|SUN, CHUANYU - National Association Of Animal Breeders|
|O'CONNELL, JEFFREY - University Of Maryland|
Submitted to: PLOS ONE
Publication Type: Peer Reviewed Journal
Publication Acceptance Date: 7/4/2014
Publication Date: 8/1/2014
Publication URL: http://handle.nal.usda.gov/10113/60896
Citation: Sun, C., Van Raden, P.M., Cole, J.B., O'Connell, J.R. 2014. Improvement of prediction ability for genomic selection of dairy cattle by including dominance effects. PLoS One. 9(8):e103934.
Interpretive Summary: Many cows in the United States now have both genotypes and phenotypes, allowing investigation of models that predict both additive and dominant genomic effects. Additive and dominance variance components were estimated for six traits and two cattle breeds, and then predictive abilities of three different models with both additive and dominance effects and a model with only additive effects were compared using ten-fold cross-validation. Dominance variance accounted for 5 and 7% of total variance for yield traits of 30,482 Holsteins and 8,321 Jerseys, respectively. Models with additive and dominance effects fit the data better than including only additive effects; average correlations between estimated genetic effects and phenotypes also showed that prediction accuracy increased when both effects were included. For both breeds, the largest additive and dominant effects were located near a major gene (DGAT1) for yield traits on chromosome 14. Models with dominance effects can increase the accuracy of predicted genomic breeding values and also allow predicting specific combining abilities for use in mating programs.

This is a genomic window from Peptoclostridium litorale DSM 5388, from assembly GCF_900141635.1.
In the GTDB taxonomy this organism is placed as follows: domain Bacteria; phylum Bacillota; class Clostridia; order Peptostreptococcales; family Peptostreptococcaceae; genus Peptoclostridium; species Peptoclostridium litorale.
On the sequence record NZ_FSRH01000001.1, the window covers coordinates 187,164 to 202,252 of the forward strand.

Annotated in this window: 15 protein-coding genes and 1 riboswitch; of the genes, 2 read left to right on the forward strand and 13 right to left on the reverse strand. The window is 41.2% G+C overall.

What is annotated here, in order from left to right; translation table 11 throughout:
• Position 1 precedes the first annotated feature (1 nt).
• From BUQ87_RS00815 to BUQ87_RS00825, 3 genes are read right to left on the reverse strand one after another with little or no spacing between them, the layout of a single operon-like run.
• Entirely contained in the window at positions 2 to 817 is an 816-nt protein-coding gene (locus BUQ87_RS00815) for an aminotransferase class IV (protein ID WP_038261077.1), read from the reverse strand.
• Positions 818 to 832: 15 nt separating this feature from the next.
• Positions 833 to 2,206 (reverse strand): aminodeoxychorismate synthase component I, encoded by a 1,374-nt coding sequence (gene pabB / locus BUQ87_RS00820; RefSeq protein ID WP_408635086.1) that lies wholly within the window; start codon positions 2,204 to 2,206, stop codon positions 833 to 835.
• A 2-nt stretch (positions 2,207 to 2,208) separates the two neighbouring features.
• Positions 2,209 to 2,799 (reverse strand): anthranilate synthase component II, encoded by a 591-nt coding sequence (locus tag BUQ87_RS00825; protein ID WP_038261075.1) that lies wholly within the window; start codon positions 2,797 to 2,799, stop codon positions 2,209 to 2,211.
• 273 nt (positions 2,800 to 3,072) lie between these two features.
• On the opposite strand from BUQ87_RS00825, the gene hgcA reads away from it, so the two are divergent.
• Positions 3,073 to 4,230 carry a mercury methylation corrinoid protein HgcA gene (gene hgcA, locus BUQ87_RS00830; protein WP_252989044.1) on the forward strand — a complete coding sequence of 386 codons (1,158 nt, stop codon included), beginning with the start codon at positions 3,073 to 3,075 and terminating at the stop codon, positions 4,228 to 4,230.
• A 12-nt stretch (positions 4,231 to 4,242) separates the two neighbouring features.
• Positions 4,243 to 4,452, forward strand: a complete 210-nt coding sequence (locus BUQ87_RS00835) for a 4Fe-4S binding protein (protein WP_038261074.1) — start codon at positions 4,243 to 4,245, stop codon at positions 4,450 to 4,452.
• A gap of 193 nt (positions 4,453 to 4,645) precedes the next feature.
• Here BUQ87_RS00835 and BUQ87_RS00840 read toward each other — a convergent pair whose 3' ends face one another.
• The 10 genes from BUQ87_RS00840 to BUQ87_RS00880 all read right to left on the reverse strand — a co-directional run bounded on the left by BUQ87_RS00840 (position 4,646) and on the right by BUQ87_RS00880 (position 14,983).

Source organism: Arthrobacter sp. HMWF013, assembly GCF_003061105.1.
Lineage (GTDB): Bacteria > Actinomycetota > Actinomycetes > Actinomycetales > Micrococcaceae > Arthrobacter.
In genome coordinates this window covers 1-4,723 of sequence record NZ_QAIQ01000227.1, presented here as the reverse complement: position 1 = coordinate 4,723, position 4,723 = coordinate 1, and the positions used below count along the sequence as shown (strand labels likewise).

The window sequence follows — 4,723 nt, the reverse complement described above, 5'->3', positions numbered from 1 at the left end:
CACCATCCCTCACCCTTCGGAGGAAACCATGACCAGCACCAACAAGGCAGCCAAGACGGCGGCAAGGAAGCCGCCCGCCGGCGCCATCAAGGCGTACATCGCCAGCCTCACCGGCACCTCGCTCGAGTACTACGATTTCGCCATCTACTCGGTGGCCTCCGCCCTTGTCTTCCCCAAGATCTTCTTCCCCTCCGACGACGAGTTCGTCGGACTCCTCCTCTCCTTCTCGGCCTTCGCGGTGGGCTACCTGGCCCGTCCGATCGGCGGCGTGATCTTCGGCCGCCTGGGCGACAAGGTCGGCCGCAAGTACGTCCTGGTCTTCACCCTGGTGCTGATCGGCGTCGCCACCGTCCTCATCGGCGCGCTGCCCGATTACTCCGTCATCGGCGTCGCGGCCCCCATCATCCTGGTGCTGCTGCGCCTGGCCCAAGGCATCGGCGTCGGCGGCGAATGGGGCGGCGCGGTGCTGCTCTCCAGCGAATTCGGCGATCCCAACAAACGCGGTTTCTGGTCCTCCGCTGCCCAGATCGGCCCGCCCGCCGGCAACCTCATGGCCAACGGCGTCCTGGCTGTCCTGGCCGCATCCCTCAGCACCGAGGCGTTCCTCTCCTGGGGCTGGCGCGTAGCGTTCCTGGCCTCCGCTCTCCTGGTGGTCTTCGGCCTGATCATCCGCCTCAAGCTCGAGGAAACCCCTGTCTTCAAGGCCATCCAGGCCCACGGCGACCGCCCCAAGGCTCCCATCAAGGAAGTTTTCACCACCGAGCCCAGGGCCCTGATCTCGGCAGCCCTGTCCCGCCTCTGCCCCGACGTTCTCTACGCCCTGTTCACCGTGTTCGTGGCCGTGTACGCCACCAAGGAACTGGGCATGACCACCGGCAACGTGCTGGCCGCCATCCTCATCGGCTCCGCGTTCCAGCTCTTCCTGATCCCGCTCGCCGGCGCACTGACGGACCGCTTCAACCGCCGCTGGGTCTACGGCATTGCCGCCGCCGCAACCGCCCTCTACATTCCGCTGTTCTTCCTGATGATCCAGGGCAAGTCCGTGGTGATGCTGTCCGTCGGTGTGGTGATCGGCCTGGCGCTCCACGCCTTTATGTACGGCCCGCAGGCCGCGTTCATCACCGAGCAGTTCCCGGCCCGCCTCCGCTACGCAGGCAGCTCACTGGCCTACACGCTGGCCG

Technical Abstract: Dominance can be an important source of non-additive genetic variance for many traits of dairy cattle. However, nearly all prediction models for dairy cattle have included only additive effects because of the limited number of cows with both genotypes and phenotypes. The role of dominance in the Holstein and Jersey breeds was investigated for six traits: milk, fat, and protein yields; productive life; daughter pregnancy rate; and somatic cell score. Additive and dominance variance components were estimated and then used to estimate additive and dominance effects of single nucleotide polymorphisms (SNPs). The predictive abilities of three models with both additive and dominance effects and a model with additive effects only were assessed using ten-fold cross-validation. One procedure estimated dominance values, and another estimated dominance deviations; calculation of the dominance relationship matrix was different for the two methods. The third approach enlarged the data set by including cows with genotype probabilities derived using genotyped ancestors. For yield traits, dominance variance accounted for 5 and 7% of total variance for Holsteins and Jerseys, respectively; using dominance deviations resulted in smaller dominance and larger additive variance estimates. For non-yield traits, dominance variances were very small for both breeds. For yield traits, including additive and dominance effects fit the data better than including only additive effects; average correlations between estimated genetic effects and phenotypes showed that prediction accuracy increased when both effects rather than just additive effects were included. No corresponding gains in prediction ability were found for non-yield traits. Including cows with derived genotype probabilities from genotyped ancestors did not improve prediction accuracy. The largest additive effects were located on chromosome 14 near DGAT1 for yield traits for both breeds; those SNPs also showed the largest dominance effects for fat yield (both breeds) as well as for Holstein milk yield.